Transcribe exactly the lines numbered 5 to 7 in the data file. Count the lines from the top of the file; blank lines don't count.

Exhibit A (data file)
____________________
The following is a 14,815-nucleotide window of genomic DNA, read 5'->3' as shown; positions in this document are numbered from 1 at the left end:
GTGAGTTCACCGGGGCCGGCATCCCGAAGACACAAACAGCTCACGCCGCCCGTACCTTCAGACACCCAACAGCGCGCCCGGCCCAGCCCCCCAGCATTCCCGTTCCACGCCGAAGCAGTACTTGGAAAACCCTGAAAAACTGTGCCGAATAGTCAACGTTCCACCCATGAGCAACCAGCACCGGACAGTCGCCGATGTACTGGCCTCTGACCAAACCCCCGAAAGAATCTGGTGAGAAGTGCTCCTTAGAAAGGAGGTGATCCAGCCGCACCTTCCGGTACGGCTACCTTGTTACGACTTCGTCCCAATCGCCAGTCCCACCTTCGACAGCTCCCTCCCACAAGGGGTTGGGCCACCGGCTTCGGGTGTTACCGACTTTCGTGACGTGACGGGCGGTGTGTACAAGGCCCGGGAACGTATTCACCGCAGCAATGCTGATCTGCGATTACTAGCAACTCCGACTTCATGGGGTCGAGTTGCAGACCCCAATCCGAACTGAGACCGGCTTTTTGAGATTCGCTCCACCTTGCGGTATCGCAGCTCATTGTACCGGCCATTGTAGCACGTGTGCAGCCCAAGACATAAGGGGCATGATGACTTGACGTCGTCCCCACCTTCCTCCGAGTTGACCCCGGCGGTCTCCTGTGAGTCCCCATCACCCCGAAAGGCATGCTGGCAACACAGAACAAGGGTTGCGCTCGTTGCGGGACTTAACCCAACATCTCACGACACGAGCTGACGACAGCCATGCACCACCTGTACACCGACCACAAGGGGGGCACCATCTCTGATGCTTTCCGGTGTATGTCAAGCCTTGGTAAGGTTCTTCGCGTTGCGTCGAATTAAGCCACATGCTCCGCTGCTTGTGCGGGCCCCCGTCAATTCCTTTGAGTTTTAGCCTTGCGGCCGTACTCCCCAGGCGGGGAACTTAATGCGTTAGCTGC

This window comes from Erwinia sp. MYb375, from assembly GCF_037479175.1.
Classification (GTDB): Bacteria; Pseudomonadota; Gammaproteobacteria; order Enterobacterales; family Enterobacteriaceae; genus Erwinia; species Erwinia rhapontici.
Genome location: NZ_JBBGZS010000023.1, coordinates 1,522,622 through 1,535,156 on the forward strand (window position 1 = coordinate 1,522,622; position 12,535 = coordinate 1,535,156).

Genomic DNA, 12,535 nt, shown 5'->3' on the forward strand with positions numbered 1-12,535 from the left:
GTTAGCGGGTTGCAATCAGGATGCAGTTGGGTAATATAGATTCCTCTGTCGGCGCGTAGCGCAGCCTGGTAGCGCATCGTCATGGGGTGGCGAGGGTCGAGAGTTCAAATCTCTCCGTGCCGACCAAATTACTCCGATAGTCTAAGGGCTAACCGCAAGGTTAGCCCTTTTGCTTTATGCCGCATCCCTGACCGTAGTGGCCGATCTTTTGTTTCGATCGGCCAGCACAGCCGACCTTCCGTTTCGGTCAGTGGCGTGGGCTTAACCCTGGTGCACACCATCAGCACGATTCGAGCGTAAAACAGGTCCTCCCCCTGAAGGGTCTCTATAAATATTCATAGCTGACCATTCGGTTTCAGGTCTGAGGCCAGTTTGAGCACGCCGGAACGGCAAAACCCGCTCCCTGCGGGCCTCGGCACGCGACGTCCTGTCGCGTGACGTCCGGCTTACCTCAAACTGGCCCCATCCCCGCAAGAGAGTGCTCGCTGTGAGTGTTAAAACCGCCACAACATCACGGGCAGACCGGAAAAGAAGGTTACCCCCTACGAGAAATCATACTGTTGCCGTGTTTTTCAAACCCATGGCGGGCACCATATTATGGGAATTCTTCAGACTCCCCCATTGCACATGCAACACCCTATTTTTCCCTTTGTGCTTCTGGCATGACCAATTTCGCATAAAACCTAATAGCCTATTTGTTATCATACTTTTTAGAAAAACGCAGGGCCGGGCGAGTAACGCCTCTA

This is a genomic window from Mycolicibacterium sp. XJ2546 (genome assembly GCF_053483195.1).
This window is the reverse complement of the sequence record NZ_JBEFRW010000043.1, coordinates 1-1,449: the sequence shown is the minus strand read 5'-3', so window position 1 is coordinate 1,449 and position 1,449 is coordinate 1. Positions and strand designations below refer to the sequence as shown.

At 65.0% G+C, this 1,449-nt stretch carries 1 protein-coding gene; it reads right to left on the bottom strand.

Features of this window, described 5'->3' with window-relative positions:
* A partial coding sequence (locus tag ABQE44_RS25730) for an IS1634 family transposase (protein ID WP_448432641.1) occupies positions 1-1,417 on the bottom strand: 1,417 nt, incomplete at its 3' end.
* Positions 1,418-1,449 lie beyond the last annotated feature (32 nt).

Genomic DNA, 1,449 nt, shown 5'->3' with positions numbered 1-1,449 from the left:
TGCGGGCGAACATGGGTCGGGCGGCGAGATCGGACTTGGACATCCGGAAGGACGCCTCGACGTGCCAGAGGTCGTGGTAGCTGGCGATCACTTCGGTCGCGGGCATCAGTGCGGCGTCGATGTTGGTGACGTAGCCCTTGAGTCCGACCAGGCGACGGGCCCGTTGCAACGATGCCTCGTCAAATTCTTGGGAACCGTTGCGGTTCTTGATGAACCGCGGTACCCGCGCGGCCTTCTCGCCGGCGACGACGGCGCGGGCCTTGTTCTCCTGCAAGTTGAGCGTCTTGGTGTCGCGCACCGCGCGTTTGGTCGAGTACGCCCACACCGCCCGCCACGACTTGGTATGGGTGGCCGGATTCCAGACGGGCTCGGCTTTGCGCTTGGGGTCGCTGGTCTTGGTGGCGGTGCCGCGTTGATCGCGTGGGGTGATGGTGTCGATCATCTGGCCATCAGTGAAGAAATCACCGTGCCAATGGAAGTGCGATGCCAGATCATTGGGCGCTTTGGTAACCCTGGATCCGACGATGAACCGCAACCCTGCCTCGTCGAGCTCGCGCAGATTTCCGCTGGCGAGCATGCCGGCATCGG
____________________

Genome location: NZ_JBBGZS010000023.1, coordinates 1,522,622 through 1,535,156 on the forward strand (window position 1 = coordinate 1,522,622; position 12,535 = coordinate 1,535,156).

Genomic DNA, 12,535 nt, shown 5'->3' on the forward strand with positions numbered 1-12,535 from the left:
GTTAGCGGGTTGCAATCAGGATGCAGTTGGGTAATATAGATTCCTCTGTCGGCGCGTAGCGCAGCCTGGTAGCGCATCGTCATGGGGTGGCGAGGGTCGAGAGTTCAAATCTCTCCGTGCCGACCAAATTACTCCGATAGTCTAAGGGCTAACCGCAAGGTTAGCCCTTTTGCTTTATGCCGCATCCCTGACCGTAGTGGCCGATCTTTTGTTTCGATCGGCCAGCACAGCCGACCTTCCGTTTCGGTCAGTGGCGTGGGCTTAACCCTGGTGCACACCATCAGCACGATTCGAGCGTAAAACAGGTCCTCCCCCTGAAGGGTCTCTATAAATATTCATAGCTGACCATTCGGTTTCAGGTCTGAGGCCAGTTTGAGCACGCCGGAACGGCAAAACCCGCTCCCTGCGGGCCTCGGCACGCGACGTCCTGTCGCGTGACGTCCGGCTTACCTCAAACTGGCCCCATCCCCGCAAGAGAGTGCTCGCTGTGAGTGTTAAAACCGCCACAACATCACGGGCAGACCGGAAAAGAAGGTTACCCCCTACGAGAAATCATACTGTTGCCGTGTTTTTCAAACCCATGGCGGGCACCATATTATGGGAATTCTTCAGACTCCCCCATTGCACATGCAACACCCTATTTTTCCCTTTGTGCTTCTGGCATGACCAATTTCGCATAAAACCTAATAGCCTATTTGTTATCATACTTTTTAGAAAAACGCAGGGCCGGGCGAGTAACGCCTCTA